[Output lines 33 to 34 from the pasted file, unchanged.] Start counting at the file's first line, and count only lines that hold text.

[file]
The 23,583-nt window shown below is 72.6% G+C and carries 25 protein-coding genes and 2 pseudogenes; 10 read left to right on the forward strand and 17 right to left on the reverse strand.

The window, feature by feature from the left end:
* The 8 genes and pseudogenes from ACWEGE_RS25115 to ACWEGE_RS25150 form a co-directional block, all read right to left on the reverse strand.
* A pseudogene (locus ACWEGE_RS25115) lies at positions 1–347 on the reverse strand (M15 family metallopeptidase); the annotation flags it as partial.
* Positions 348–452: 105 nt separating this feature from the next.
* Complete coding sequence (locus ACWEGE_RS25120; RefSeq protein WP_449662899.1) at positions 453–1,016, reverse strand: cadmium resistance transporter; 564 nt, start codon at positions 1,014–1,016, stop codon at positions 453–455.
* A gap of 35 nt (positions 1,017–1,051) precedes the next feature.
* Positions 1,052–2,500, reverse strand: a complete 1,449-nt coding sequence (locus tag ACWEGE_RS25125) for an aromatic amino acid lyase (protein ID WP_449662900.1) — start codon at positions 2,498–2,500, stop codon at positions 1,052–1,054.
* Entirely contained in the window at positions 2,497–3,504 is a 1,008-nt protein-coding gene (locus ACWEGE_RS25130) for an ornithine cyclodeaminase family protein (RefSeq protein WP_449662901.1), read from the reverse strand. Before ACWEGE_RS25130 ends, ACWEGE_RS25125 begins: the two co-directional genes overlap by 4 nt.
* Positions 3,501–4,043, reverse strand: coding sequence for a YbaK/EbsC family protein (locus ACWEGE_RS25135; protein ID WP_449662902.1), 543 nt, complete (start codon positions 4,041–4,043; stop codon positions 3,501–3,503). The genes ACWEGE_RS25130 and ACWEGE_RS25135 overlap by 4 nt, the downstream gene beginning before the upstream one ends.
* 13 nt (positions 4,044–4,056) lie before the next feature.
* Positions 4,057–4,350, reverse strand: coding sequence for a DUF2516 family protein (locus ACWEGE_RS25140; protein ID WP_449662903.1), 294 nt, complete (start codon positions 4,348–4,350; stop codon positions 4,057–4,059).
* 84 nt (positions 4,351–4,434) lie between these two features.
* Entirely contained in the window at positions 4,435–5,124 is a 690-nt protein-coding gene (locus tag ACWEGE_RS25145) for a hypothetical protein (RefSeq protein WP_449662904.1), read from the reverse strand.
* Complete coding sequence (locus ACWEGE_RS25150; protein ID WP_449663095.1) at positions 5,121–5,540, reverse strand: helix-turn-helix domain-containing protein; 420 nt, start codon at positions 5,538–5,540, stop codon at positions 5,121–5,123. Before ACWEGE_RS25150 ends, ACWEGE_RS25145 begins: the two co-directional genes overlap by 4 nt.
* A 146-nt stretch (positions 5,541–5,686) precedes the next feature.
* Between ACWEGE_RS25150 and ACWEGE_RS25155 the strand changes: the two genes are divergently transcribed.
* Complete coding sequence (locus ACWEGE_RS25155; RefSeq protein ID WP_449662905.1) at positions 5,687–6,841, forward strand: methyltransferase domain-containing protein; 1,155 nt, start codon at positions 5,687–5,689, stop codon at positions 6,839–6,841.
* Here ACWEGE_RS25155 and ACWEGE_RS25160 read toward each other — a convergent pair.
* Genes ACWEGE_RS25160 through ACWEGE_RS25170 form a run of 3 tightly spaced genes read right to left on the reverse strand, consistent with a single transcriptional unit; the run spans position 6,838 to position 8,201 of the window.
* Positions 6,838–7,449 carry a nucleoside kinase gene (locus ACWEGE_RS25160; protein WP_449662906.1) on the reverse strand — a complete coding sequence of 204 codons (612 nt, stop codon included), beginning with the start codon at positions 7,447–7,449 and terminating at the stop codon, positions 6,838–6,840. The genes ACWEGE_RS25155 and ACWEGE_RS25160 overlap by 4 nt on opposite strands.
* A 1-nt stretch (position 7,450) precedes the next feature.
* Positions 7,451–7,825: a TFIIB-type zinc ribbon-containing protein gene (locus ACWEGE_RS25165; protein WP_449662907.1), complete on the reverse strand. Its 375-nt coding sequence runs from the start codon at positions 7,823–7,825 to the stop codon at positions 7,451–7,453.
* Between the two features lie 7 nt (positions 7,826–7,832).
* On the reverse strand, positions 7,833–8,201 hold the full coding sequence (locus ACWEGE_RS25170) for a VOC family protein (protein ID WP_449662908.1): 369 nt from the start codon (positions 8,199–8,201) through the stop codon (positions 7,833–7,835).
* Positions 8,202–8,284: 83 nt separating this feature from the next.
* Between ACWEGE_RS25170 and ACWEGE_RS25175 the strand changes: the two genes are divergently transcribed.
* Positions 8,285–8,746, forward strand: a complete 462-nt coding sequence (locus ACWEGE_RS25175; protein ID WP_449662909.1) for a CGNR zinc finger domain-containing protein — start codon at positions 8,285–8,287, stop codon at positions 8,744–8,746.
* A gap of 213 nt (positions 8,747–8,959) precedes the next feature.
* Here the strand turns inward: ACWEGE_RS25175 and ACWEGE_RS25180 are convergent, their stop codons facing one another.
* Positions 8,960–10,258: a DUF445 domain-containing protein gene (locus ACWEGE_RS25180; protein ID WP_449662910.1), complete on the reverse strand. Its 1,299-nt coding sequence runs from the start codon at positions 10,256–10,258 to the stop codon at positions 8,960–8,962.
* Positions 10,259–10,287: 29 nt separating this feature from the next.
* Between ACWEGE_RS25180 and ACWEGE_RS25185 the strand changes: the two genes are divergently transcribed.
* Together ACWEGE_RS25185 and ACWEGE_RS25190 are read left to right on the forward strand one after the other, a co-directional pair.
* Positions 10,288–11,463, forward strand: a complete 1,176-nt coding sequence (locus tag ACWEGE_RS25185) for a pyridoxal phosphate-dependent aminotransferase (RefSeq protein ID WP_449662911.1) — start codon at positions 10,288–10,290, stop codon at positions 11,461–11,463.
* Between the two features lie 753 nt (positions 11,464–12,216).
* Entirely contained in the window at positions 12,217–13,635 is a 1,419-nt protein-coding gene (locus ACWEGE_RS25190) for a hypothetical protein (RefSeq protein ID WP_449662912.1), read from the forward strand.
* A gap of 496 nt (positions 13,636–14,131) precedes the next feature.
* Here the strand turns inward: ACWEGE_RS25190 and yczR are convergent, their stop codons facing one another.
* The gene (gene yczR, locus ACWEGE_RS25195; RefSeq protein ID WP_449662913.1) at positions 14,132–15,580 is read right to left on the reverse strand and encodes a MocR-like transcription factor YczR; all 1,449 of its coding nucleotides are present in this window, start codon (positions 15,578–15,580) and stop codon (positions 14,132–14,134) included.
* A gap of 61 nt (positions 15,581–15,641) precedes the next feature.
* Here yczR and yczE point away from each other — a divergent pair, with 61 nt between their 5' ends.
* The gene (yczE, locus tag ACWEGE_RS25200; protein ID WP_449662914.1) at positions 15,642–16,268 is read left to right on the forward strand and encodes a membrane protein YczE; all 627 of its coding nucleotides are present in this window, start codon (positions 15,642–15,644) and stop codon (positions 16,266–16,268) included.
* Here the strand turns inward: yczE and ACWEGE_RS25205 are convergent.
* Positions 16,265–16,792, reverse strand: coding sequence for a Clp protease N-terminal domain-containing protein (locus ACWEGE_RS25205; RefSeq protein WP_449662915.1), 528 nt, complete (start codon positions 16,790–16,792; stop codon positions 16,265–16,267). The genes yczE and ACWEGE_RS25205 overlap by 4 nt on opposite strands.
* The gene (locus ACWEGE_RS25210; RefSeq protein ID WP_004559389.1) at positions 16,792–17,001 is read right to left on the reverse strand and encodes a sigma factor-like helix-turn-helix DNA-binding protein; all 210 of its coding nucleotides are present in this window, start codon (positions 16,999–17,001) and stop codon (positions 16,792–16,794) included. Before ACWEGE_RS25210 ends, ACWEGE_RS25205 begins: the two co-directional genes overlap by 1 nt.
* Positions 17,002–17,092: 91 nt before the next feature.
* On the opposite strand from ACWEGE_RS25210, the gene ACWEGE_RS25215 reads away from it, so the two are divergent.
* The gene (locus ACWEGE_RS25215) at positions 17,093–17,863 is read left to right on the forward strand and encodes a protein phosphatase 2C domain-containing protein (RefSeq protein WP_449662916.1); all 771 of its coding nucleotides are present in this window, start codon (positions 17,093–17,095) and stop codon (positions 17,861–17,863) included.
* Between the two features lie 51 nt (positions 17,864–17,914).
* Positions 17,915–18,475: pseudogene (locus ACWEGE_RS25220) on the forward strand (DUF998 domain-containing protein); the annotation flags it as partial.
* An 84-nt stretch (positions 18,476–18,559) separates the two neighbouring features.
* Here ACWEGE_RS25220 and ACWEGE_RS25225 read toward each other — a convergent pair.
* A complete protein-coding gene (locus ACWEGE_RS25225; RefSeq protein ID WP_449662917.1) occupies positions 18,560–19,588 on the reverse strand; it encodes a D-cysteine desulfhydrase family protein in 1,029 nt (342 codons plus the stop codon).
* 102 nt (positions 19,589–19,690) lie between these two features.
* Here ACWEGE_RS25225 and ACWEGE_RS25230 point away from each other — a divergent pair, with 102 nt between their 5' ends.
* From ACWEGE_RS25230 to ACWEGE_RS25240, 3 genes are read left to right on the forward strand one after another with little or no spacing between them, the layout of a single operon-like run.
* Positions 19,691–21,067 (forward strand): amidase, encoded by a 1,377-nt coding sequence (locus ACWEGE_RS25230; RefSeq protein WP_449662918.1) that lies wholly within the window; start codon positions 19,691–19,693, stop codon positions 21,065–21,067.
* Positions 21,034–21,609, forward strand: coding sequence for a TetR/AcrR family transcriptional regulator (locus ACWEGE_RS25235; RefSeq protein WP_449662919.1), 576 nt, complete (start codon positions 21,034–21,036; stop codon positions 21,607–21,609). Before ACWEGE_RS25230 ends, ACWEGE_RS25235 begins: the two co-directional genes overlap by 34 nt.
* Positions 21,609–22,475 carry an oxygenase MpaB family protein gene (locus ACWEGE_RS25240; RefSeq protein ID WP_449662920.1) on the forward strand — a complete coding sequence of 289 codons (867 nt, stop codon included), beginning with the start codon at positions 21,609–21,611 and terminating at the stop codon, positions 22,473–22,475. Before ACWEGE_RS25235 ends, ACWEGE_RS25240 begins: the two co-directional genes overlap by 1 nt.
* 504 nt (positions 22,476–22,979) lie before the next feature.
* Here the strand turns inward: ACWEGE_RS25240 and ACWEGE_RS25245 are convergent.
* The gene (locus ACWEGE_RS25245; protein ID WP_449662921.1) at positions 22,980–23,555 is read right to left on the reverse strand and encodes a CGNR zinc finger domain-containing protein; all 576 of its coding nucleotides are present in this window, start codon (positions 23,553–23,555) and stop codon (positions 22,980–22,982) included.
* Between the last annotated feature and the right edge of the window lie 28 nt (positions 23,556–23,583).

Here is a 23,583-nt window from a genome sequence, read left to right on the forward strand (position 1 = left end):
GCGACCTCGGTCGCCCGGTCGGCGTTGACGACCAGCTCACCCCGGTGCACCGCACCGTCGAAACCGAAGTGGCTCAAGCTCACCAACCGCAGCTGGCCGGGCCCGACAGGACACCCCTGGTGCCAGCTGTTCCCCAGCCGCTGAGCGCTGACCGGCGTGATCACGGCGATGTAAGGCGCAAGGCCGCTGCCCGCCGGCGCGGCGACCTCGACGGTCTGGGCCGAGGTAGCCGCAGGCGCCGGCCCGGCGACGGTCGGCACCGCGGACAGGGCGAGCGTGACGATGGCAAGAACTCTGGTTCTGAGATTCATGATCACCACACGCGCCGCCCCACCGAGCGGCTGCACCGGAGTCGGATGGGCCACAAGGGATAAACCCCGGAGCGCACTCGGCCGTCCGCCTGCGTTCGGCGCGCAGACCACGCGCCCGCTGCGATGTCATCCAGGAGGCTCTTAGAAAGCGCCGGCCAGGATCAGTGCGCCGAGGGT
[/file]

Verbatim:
* Between ACWEGE_RS25180 and ACWEGE_RS25185 the strand changes: the two genes are divergently transcribed.
* Together ACWEGE_RS25185 and ACWEGE_RS25190 are read left to right on the forward strand one after the other, a co-directional pair.